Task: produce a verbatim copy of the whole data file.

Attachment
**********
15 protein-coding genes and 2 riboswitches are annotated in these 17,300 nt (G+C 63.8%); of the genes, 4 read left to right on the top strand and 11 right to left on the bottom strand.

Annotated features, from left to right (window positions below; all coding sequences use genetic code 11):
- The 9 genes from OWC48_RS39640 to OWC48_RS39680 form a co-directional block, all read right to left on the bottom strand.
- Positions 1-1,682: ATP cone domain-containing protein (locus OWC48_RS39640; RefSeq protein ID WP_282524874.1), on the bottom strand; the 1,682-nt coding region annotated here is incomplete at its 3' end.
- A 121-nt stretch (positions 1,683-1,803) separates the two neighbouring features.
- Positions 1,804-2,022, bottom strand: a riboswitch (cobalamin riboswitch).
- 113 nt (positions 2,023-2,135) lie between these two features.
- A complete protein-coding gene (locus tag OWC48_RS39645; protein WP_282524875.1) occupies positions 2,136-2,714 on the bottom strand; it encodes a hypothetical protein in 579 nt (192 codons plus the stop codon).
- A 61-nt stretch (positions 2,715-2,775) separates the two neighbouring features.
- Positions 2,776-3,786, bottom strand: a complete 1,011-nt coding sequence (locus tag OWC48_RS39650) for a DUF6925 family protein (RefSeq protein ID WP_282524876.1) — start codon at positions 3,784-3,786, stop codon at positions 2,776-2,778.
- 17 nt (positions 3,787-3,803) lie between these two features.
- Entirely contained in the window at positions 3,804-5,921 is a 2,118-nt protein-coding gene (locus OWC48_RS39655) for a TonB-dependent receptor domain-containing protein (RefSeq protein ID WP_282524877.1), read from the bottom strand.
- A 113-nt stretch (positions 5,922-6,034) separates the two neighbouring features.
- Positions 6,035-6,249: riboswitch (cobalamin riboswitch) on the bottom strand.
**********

15 protein-coding genes and 2 riboswitches are annotated in these 17,300 nt (G+C 63.8%); of the genes, 4 read left to right on the top strand and 11 right to left on the bottom strand.

Annotated features, from left to right (window positions below; all coding sequences use genetic code 11):
- The 9 genes from OWC48_RS39640 to OWC48_RS39680 form a co-directional block, all read right to left on the bottom strand.
- Positions 1-1,682: ATP cone domain-containing protein (locus OWC48_RS39640; RefSeq protein ID WP_282524874.1), on the bottom strand; the 1,682-nt coding region annotated here is incomplete at its 3' end.
- A 121-nt stretch (positions 1,683-1,803) separates the two neighbouring features.
- Positions 1,804-2,022, bottom strand: a riboswitch (cobalamin riboswitch).
- 113 nt (positions 2,023-2,135) lie between these two features.
- A complete protein-coding gene (locus tag OWC48_RS39645; protein WP_282524875.1) occupies positions 2,136-2,714 on the bottom strand; it encodes a hypothetical protein in 579 nt (192 codons plus the stop codon).
- A 61-nt stretch (positions 2,715-2,775) separates the two neighbouring features.
- Positions 2,776-3,786, bottom strand: a complete 1,011-nt coding sequence (locus tag OWC48_RS39650) for a DUF6925 family protein (RefSeq protein ID WP_282524876.1) — start codon at positions 3,784-3,786, stop codon at positions 2,776-2,778.
- 17 nt (positions 3,787-3,803) lie between these two features.
- Entirely contained in the window at positions 3,804-5,921 is a 2,118-nt protein-coding gene (locus OWC48_RS39655) for a TonB-dependent receptor domain-containing protein (RefSeq protein ID WP_282524877.1), read from the bottom strand.
- A 113-nt stretch (positions 5,922-6,034) separates the two neighbouring features.
- Positions 6,035-6,249: riboswitch (cobalamin riboswitch) on the bottom strand.